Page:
The 2016 Nebraska Archaeology Month Poster commemorates the 50th Anniversary of the National Historic Preservation Act, which was signed into law on October 15, 1966 by President Lyndon B. Johnson. The NHPA established the legal framework and incentives to preserve historic buildings, landscapes, and archaeology all around Nebraska and the nation. The ongoing programs and protections established by the Act include the National Register of Historic Places, the Section 106 Review Process, the Advisory Council on Historic Preservation, and the Historic Preservation Fund.
Of the programs established by the Act, the National Register of Historic Places (NRHP) is the perhaps best known. In an effort to recognize the Nation’s historic places worthy of preservation, this official list was authorized by the National Historic Preservation Act on October 15, 1966. The first properties listed on the NRHP included all previously designated National Historic Landmarks, including several of Nebraska’s most noteworthy archaeological sites. In order to highlight Nebraska Archaeology while making a connection to the NHPA, it was decided that one of these sites would become the focus of the 2016 poster. After going through photo collections housed at the Nebraska State Historical Society, a 1932 photo taken of Signal Butte by Clarence Lorenzo Dow, then a geography student at the University of Nebraska – Lincoln, was chosen to become the image for Nebraska Archaeology Month 2016.Located in Scotts Bluff County, Signal Butte has been considered to be one of Nebraska’s most important archaeological sites, and was designated as a National Historic Landmark on January 20, 1961. Capped with a thick mantle of gravel and windblown soil, three distinct cultural horizons were found to be located on the butte, with the two deepest levels dating between 5,000 and 1,500 years ago. Initial excavations at Signal Butte took place in 1931-1932 by William Duncan Strong (Smithsonian Bureau of American Ethnology) along with an University of Nebraska Archeological Survey field party led by Waldo R. Wedel. The original photo taken by Dow shows 1932 field crew working on top of the butte, with their vehicles below. Archaeologists, including Wesley L. Bliss and John L. Champe, returned to the butte in the late 1940s and 1950s in order to further investigate the site’s nature and stratigraphy. It was determined to have likely served as a seasonal hunting camp for its inhabitants as well as a processing area. The site is also notable in the history of archaeology itself, having been one of the first sites to be dated using the radiocarbon method.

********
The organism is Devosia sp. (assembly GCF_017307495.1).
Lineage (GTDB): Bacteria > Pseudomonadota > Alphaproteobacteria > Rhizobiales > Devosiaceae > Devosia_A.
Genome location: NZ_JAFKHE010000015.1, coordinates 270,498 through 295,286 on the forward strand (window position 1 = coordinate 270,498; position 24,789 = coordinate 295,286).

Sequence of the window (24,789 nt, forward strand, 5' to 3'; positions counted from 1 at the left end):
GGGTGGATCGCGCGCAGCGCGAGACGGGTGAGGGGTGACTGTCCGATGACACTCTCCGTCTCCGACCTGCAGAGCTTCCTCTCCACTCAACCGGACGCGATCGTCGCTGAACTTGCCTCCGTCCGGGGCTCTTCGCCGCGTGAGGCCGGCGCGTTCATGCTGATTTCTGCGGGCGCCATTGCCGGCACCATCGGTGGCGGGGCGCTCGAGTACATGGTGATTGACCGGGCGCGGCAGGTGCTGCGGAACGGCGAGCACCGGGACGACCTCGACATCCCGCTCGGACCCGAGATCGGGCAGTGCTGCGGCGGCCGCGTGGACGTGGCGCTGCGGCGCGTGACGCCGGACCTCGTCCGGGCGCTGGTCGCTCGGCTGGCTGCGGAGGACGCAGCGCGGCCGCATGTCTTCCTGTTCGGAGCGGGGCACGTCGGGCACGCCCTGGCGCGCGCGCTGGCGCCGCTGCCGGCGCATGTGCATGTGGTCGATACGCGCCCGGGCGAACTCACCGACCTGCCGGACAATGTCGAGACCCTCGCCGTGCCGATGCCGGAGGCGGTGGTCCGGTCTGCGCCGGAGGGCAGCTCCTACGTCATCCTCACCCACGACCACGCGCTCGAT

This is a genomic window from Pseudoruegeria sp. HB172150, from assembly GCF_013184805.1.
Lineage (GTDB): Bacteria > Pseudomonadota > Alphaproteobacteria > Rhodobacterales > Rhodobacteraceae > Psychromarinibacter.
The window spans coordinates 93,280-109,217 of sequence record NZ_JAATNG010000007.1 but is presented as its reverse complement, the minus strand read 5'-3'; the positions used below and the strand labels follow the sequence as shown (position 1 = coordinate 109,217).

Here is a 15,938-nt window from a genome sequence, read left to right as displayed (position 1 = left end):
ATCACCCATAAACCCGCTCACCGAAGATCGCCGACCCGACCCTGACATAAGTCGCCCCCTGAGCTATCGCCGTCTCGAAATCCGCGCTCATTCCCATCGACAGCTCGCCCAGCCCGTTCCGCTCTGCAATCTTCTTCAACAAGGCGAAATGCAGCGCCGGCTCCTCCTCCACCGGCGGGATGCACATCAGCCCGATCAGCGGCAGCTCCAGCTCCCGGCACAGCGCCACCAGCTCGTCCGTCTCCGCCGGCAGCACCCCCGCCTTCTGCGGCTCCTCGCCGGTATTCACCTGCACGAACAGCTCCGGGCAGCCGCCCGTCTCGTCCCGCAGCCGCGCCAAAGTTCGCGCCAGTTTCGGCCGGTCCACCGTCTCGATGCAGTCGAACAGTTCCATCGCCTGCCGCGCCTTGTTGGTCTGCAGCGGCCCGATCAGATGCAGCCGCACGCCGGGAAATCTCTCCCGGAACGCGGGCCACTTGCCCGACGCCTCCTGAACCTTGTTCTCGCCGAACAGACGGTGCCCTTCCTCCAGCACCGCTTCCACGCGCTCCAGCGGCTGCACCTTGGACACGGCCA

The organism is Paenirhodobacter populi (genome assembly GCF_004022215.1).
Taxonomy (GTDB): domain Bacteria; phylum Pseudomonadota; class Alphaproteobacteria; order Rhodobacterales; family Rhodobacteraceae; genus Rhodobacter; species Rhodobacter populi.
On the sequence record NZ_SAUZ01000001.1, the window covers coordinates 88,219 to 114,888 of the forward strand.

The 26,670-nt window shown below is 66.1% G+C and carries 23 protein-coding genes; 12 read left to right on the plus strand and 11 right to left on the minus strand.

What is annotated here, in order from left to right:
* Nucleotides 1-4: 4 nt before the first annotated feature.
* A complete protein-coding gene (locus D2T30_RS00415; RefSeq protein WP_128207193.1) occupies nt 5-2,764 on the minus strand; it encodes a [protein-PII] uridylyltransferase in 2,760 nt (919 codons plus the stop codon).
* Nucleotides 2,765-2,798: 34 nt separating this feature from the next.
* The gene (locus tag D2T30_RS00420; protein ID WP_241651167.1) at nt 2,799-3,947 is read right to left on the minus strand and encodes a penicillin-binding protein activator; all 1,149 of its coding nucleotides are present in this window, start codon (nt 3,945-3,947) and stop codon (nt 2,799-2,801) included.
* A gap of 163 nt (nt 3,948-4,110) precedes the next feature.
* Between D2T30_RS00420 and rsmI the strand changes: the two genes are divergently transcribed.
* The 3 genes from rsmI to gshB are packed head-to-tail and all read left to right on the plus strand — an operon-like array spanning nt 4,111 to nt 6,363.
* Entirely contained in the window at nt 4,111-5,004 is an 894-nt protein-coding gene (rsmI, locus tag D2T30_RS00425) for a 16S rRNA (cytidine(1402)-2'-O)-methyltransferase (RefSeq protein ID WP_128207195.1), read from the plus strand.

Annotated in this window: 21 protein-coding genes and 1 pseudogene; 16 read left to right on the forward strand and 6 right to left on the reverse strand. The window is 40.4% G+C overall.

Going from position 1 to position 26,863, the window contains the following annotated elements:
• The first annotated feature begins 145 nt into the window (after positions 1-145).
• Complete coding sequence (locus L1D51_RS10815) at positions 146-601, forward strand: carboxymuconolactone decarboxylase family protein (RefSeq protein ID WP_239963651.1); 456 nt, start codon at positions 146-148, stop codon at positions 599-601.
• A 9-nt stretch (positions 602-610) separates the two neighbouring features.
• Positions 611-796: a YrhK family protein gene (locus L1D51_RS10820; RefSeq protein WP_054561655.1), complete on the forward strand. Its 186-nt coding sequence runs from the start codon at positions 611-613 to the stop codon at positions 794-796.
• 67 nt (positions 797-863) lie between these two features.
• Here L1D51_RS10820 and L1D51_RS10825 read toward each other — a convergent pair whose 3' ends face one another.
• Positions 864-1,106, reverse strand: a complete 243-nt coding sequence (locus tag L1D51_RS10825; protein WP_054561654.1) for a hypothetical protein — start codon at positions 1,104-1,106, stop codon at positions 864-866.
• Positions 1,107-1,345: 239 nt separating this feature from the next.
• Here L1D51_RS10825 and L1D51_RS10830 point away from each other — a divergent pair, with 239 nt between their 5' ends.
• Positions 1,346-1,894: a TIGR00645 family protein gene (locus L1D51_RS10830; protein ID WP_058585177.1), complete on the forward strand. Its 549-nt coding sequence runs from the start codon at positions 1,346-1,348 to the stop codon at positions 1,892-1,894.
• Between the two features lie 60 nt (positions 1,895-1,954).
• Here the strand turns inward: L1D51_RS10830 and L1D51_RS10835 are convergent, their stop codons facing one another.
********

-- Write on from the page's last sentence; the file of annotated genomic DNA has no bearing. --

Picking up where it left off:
Besides being an incredible archaeological site, Signal Butte also has special ties to the Nebraska Association of Professional Archaeologists (NAPA), being the image found on the William Duncan Strong Award plaques as well as having been the subject of the Association’s first logo!
Designed by Courtney Ziska and Robert Cope, the style of this year’s poster was inspired by the logos created by Preservation50 in commemoration of the NHPA (http://preservation50.org/use-the-logos/). The poster was first unveiled during the Governor Proclamation Signing Ceremony on August 10th, 2016. These posters will be sent out to participating Nebraska museums and libraries, as well as to NAPA members and handed out at Archaeology Month events. If you are unable to attend an event to pick up a poster, they are also available upon request (email email@example.com for more information!)
1966 National Register of Historic Places, Signal Butte (25SF1), Scotts Bluff County, Nebraska. National Register #66000452.
2000 High Plains Archaeology. Explore Nebraska Archaeology, No. 5. Nebraska State Historical Society. [http://www.nebraskahistory.org/archeo/pubs/highplains5.pdf]